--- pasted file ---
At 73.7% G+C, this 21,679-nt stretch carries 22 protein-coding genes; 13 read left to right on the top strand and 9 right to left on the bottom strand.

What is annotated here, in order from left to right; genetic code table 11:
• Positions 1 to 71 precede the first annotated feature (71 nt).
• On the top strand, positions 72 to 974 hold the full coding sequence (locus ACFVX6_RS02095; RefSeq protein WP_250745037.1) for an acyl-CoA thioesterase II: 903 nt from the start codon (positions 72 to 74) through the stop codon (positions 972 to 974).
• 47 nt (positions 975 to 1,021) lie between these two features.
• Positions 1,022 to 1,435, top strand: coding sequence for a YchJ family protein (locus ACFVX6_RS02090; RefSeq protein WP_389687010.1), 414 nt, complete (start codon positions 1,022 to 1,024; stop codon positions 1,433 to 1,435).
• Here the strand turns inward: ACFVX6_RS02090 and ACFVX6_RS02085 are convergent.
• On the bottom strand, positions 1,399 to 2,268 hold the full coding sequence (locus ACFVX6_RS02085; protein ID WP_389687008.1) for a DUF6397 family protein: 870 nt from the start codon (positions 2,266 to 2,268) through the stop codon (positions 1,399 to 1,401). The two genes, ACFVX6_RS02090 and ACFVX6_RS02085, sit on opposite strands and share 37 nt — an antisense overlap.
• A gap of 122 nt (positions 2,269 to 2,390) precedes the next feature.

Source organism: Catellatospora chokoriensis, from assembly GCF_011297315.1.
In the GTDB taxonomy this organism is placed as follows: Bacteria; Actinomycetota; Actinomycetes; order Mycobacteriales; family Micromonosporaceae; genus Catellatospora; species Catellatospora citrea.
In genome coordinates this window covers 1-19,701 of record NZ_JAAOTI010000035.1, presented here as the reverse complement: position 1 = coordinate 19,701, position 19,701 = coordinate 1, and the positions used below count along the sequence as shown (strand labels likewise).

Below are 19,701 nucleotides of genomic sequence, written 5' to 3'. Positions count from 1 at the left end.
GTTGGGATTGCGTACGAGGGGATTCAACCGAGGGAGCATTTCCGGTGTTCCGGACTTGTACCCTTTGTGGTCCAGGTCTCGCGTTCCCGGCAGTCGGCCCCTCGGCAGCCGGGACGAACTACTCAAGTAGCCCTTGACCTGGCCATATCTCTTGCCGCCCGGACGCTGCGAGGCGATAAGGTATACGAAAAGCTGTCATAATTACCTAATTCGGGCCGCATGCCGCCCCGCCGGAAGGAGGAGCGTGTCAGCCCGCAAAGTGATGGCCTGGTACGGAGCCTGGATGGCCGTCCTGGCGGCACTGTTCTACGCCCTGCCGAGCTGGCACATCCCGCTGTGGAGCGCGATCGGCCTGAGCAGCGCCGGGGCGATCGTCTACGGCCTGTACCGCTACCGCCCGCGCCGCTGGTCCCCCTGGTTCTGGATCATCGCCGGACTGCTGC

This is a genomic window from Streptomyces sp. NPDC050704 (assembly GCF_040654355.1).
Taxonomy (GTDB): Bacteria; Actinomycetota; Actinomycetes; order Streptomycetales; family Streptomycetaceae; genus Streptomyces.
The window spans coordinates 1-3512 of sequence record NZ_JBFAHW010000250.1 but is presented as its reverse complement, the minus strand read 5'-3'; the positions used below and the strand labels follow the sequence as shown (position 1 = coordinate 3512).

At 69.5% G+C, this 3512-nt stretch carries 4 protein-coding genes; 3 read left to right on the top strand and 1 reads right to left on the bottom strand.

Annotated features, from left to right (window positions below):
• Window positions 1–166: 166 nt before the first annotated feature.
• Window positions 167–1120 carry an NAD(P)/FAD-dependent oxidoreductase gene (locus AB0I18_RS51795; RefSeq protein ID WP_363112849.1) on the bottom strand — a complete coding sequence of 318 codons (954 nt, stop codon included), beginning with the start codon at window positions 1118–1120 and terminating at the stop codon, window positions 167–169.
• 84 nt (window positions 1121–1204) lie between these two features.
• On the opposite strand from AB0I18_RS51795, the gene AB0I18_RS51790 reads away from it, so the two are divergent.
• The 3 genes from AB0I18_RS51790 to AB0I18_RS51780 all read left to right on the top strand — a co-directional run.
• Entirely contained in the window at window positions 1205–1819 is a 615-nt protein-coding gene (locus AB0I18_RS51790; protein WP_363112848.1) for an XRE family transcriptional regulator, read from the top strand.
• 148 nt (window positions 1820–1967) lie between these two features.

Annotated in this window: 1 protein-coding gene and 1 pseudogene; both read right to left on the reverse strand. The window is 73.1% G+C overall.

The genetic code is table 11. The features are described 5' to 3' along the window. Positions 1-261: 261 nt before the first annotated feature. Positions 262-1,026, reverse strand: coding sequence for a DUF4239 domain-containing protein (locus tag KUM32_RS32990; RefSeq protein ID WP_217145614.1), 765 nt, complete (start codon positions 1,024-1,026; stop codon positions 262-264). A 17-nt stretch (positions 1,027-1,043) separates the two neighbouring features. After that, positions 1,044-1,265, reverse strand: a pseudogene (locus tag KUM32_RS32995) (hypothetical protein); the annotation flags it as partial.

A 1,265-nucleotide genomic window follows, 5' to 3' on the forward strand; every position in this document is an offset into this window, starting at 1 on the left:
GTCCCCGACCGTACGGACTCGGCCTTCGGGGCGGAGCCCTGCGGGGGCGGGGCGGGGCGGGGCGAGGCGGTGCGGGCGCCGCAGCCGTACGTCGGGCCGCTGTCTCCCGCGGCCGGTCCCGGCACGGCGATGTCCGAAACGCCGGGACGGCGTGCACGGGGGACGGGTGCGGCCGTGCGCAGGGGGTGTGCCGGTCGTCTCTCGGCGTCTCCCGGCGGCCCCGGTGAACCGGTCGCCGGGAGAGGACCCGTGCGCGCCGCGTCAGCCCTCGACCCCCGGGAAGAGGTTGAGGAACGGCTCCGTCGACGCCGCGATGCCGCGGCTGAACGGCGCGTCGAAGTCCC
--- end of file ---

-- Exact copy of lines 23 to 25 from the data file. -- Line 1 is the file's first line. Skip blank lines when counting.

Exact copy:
• On the opposite strand from AB0I18_RS51795, the gene AB0I18_RS51790 reads away from it, so the two are divergent.
• The 3 genes from AB0I18_RS51790 to AB0I18_RS51780 all read left to right on the top strand — a co-directional run.
• Entirely contained in the window at window positions 1205–1819 is a 615-nt protein-coding gene (locus AB0I18_RS51790; protein WP_363112848.1) for an XRE family transcriptional regulator, read from the top strand.